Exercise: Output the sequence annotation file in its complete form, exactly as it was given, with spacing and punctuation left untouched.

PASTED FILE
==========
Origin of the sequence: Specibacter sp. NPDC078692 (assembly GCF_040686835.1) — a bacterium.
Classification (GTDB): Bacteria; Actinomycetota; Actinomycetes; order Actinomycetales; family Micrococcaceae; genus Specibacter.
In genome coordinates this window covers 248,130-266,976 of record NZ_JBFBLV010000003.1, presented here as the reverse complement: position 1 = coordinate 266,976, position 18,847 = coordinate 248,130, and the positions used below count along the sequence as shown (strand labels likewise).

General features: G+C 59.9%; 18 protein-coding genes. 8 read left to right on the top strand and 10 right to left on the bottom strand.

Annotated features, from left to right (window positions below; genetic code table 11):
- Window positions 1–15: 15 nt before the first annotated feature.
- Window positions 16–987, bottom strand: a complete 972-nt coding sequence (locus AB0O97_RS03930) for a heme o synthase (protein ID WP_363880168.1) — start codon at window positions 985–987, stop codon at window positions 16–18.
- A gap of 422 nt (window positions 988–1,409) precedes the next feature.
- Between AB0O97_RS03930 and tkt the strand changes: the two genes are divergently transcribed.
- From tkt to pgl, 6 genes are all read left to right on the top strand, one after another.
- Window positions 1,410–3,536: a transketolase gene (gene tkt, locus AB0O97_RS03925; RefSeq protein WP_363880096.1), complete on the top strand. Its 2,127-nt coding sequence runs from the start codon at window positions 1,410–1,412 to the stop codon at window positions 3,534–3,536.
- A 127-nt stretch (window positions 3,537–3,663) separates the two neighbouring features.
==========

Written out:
Origin of the sequence: Specibacter sp. NPDC078692 (assembly GCF_040686835.1) — a bacterium.
Classification (GTDB): Bacteria; Actinomycetota; Actinomycetes; order Actinomycetales; family Micrococcaceae; genus Specibacter.
In genome coordinates this window covers 248,130-266,976 of record NZ_JBFBLV010000003.1, presented here as the reverse complement: position 1 = coordinate 266,976, position 18,847 = coordinate 248,130, and the positions used below count along the sequence as shown (strand labels likewise).

General features: G+C 59.9%; 18 protein-coding genes. 8 read left to right on the top strand and 10 right to left on the bottom strand.

Annotated features, from left to right (window positions below; genetic code table 11):
- Window positions 1–15: 15 nt before the first annotated feature.
- Window positions 16–987, bottom strand: a complete 972-nt coding sequence (locus AB0O97_RS03930) for a heme o synthase (protein ID WP_363880168.1) — start codon at window positions 985–987, stop codon at window positions 16–18.
- A gap of 422 nt (window positions 988–1,409) precedes the next feature.
- Between AB0O97_RS03930 and tkt the strand changes: the two genes are divergently transcribed.
- From tkt to pgl, 6 genes are all read left to right on the top strand, one after another.
- Window positions 1,410–3,536: a transketolase gene (gene tkt, locus AB0O97_RS03925; RefSeq protein WP_363880096.1), complete on the top strand. Its 2,127-nt coding sequence runs from the start codon at window positions 1,410–1,412 to the stop codon at window positions 3,534–3,536.
- A 127-nt stretch (window positions 3,537–3,663) separates the two neighbouring features.